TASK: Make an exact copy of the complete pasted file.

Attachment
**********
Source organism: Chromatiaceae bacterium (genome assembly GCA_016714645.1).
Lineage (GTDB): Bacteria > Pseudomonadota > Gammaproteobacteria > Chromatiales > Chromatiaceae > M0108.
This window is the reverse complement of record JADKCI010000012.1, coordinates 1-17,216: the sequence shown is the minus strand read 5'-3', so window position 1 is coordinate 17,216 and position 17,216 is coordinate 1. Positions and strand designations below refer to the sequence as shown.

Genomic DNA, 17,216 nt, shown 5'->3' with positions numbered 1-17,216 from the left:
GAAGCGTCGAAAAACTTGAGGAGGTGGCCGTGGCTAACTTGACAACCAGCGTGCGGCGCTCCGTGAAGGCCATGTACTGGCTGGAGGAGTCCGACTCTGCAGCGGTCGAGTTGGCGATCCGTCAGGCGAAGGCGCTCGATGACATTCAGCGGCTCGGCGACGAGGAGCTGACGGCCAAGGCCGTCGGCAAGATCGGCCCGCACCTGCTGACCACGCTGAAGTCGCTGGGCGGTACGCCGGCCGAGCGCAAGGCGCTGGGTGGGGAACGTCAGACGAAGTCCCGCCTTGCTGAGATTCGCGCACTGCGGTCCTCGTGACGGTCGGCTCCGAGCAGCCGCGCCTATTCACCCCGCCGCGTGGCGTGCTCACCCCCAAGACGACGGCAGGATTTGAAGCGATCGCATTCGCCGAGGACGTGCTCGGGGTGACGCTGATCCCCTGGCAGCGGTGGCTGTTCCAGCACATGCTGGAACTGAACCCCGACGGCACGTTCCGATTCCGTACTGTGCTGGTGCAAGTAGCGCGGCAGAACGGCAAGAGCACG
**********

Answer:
Source organism: Chromatiaceae bacterium (genome assembly GCA_016714645.1).
Lineage (GTDB): Bacteria > Pseudomonadota > Gammaproteobacteria > Chromatiales > Chromatiaceae > M0108.
This window is the reverse complement of record JADKCI010000012.1, coordinates 1-17,216: the sequence shown is the minus strand read 5'-3', so window position 1 is coordinate 17,216 and position 17,216 is coordinate 1. Positions and strand designations below refer to the sequence as shown.

Genomic DNA, 17,216 nt, shown 5'->3' with positions numbered 1-17,216 from the left:
GAAGCGTCGAAAAACTTGAGGAGGTGGCCGTGGCTAACTTGACAACCAGCGTGCGGCGCTCCGTGAAGGCCATGTACTGGCTGGAGGAGTCCGACTCTGCAGCGGTCGAGTTGGCGATCCGTCAGGCGAAGGCGCTCGATGACATTCAGCGGCTCGGCGACGAGGAGCTGACGGCCAAGGCCGTCGGCAAGATCGGCCCGCACCTGCTGACCACGCTGAAGTCGCTGGGCGGTACGCCGGCCGAGCGCAAGGCGCTGGGTGGGGAACGTCAGACGAAGTCCCGCCTTGCTGAGATTCGCGCACTGCGGTCCTCGTGACGGTCGGCTCCGAGCAGCCGCGCCTATTCACCCCGCCGCGTGGCGTGCTCACCCCCAAGACGACGGCAGGATTTGAAGCGATCGCATTCGCCGAGGACGTGCTCGGGGTGACGCTGATCCCCTGGCAGCGGTGGCTGTTCCAGCACATGCTGGAACTGAACCCCGACGGCACGTTCCGATTCCGTACTGTGCTGGTGCAAGTAGCGCGGCAGAACGGCAAGAGCACG